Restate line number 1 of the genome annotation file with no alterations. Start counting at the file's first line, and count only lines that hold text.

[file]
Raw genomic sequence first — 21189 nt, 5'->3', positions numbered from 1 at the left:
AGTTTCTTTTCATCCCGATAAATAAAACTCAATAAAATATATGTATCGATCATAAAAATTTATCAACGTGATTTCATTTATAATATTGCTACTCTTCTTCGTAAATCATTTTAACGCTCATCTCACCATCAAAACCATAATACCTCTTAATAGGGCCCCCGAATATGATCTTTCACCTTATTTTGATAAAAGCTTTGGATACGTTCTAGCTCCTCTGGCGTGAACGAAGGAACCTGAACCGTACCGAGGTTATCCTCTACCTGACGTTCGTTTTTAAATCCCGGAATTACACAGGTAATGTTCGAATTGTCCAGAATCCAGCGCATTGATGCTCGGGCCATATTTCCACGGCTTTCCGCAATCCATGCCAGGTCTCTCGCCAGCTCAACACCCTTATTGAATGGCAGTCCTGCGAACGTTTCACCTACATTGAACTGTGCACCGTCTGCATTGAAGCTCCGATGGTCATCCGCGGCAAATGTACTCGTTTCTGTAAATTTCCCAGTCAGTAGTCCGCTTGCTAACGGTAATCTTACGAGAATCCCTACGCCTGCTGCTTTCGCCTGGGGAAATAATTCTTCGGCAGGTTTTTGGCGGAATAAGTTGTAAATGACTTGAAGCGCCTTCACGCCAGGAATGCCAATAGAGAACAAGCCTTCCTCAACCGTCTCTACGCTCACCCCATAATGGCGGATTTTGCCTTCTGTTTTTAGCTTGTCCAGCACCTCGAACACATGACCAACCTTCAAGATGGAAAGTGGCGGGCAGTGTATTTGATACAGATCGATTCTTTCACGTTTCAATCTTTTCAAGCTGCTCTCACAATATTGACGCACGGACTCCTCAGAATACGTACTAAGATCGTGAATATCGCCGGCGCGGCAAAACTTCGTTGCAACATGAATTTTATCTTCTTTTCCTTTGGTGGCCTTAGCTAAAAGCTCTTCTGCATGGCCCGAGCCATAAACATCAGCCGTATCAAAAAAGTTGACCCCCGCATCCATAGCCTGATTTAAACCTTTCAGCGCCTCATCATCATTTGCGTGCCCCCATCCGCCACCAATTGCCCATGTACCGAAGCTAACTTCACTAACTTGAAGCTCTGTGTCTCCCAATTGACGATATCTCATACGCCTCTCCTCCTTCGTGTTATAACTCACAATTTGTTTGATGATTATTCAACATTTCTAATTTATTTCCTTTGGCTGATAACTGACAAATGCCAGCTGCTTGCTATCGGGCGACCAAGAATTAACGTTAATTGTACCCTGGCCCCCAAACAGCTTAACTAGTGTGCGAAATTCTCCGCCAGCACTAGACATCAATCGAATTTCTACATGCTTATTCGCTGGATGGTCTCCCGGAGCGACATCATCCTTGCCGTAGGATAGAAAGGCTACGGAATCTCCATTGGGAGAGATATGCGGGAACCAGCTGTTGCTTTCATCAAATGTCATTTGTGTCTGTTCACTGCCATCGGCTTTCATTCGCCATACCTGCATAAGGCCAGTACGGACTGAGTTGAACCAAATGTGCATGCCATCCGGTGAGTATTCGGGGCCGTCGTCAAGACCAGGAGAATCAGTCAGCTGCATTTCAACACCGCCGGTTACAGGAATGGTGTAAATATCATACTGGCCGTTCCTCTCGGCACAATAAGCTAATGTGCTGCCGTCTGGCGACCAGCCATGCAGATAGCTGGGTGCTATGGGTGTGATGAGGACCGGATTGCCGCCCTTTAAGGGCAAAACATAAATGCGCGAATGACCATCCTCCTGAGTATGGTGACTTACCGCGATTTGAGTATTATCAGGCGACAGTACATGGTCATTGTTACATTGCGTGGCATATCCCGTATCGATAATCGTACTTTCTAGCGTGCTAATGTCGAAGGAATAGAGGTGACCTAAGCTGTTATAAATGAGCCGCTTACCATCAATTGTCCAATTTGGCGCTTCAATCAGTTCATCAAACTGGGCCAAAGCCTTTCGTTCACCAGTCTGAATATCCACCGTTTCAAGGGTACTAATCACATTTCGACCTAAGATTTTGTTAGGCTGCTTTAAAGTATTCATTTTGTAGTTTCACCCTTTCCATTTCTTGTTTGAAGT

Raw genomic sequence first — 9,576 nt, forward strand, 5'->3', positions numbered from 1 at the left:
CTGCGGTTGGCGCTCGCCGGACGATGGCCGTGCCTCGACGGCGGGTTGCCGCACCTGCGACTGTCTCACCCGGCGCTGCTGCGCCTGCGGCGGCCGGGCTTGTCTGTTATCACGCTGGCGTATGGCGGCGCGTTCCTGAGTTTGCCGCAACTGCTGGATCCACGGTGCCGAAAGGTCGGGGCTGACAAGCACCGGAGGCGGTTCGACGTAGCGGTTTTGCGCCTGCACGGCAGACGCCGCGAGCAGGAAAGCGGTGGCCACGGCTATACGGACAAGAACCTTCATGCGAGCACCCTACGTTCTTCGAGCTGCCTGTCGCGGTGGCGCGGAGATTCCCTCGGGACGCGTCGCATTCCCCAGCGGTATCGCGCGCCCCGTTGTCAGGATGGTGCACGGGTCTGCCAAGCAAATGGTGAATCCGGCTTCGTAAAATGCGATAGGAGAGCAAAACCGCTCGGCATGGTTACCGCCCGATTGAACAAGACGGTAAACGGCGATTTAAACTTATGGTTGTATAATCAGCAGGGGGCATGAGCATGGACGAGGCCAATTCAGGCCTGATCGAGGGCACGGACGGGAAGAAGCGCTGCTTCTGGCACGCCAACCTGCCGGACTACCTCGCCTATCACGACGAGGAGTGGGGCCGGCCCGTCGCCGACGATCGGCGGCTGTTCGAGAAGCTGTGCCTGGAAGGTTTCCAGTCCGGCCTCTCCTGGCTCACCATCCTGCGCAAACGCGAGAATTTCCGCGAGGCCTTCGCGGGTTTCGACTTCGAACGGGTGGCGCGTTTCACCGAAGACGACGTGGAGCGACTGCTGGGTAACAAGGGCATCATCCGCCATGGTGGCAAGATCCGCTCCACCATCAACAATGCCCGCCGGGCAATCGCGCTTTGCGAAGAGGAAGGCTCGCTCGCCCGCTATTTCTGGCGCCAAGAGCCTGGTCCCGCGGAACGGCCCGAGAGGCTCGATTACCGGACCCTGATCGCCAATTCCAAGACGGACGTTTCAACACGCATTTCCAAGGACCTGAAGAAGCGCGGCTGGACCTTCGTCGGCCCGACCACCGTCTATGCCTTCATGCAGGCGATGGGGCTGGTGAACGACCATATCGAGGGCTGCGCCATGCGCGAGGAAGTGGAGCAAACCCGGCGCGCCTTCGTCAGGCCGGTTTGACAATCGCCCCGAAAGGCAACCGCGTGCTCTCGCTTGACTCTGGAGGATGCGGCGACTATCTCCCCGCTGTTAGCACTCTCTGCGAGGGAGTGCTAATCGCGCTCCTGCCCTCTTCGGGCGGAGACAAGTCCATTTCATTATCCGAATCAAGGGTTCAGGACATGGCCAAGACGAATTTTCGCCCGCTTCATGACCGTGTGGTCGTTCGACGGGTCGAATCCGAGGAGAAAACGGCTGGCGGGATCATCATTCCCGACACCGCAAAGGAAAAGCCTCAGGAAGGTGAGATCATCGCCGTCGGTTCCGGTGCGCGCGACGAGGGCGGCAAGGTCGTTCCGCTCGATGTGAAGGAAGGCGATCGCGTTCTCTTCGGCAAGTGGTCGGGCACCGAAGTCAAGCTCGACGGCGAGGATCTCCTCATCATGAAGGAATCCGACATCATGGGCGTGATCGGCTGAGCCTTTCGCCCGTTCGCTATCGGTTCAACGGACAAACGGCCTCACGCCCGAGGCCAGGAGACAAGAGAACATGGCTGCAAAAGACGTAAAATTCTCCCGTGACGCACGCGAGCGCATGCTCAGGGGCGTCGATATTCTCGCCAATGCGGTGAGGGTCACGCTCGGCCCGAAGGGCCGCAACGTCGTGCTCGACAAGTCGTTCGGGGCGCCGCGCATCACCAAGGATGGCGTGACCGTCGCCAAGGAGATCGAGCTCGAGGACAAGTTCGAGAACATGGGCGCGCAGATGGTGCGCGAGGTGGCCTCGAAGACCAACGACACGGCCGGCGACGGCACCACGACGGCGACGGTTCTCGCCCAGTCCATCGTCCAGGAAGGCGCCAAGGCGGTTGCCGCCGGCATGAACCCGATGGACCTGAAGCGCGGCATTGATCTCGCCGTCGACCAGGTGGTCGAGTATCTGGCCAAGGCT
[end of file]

Raw genomic sequence first — 21189 nt, 5'->3', positions numbered from 1 at the left: